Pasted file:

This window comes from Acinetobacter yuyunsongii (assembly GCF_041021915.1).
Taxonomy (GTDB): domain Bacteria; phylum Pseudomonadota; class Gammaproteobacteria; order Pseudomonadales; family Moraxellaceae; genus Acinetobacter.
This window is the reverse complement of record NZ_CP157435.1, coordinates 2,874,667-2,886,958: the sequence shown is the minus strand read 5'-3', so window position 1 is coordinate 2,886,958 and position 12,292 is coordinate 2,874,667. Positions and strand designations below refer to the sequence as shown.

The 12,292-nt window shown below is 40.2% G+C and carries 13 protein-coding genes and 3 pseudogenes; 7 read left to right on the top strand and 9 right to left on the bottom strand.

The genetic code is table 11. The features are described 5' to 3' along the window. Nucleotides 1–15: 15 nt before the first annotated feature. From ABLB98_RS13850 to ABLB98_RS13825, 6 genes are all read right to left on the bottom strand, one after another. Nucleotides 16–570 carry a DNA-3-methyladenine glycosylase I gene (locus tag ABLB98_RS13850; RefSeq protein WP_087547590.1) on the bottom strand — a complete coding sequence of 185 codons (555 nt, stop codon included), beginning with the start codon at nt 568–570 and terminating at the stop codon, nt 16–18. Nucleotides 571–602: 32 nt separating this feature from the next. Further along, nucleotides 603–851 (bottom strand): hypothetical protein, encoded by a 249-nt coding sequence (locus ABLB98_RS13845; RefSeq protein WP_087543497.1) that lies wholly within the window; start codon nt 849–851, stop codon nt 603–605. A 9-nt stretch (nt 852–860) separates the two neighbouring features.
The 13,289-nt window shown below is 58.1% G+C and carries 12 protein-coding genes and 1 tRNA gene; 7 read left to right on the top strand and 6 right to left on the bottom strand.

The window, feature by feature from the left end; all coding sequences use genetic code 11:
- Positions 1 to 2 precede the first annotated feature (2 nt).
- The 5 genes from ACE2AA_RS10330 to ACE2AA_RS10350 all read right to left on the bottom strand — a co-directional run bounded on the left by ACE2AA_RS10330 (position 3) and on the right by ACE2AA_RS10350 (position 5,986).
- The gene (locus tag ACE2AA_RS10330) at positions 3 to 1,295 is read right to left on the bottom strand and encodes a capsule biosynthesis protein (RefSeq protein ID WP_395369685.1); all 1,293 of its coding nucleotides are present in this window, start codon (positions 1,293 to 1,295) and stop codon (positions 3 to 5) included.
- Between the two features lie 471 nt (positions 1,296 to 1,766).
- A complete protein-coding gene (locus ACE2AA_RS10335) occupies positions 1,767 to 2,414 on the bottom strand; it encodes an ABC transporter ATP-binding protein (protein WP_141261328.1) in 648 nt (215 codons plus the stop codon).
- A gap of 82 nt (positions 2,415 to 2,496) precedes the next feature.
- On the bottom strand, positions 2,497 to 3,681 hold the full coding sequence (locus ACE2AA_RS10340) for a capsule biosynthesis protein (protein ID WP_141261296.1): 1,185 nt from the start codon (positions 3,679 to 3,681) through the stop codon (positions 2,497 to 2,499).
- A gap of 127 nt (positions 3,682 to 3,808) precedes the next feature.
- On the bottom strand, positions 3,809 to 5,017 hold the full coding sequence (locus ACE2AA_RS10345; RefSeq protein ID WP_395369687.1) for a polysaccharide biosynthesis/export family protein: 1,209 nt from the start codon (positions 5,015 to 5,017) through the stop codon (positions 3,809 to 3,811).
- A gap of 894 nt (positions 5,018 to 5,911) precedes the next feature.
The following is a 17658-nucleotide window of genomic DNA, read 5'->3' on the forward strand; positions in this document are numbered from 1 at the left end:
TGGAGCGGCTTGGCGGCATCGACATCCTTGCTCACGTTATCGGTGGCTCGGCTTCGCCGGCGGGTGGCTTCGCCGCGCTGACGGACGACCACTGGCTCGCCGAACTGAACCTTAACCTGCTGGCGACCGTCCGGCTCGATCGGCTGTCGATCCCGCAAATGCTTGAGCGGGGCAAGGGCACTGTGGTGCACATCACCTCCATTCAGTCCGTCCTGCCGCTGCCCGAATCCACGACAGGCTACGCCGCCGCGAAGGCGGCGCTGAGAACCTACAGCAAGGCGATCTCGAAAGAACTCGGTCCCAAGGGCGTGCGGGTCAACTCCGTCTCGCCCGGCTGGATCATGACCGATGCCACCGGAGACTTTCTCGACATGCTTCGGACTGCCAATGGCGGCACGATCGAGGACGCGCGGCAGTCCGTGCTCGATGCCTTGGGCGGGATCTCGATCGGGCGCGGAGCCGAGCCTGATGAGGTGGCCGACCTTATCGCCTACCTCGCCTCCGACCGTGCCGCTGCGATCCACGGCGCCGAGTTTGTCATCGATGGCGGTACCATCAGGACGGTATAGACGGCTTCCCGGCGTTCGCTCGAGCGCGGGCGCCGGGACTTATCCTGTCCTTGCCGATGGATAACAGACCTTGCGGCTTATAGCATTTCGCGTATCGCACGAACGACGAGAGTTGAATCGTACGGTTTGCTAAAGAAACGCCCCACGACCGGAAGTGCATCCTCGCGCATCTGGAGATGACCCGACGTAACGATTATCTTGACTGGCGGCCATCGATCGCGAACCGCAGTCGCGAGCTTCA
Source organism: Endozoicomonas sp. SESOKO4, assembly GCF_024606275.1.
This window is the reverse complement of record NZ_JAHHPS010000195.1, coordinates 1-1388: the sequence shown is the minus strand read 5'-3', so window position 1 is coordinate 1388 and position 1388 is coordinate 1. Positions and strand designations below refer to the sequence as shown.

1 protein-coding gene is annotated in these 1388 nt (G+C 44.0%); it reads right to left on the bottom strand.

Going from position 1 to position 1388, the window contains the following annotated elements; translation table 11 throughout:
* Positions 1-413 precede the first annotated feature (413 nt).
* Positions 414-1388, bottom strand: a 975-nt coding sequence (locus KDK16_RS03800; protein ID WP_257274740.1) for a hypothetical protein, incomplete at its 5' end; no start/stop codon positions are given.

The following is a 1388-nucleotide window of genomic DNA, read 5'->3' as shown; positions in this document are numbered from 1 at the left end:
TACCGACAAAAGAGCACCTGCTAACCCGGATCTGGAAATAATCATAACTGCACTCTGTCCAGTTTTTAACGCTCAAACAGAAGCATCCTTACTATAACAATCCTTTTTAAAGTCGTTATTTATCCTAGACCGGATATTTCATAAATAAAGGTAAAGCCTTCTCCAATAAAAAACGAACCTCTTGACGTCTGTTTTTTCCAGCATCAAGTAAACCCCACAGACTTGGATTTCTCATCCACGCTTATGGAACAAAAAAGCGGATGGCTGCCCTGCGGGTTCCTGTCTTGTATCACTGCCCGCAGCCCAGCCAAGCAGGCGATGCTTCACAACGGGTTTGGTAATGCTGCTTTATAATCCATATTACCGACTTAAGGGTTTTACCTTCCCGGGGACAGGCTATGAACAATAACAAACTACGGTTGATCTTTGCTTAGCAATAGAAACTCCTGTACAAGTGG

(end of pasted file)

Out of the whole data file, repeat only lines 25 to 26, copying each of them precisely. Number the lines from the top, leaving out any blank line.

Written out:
* Positions 414-1388, bottom strand: a 975-nt coding sequence (locus KDK16_RS03800; protein ID WP_257274740.1) for a hypothetical protein, incomplete at its 5' end; no start/stop codon positions are given.

The following is a 1388-nucleotide window of genomic DNA, read 5'->3' as shown; positions in this document are numbered from 1 at the left end: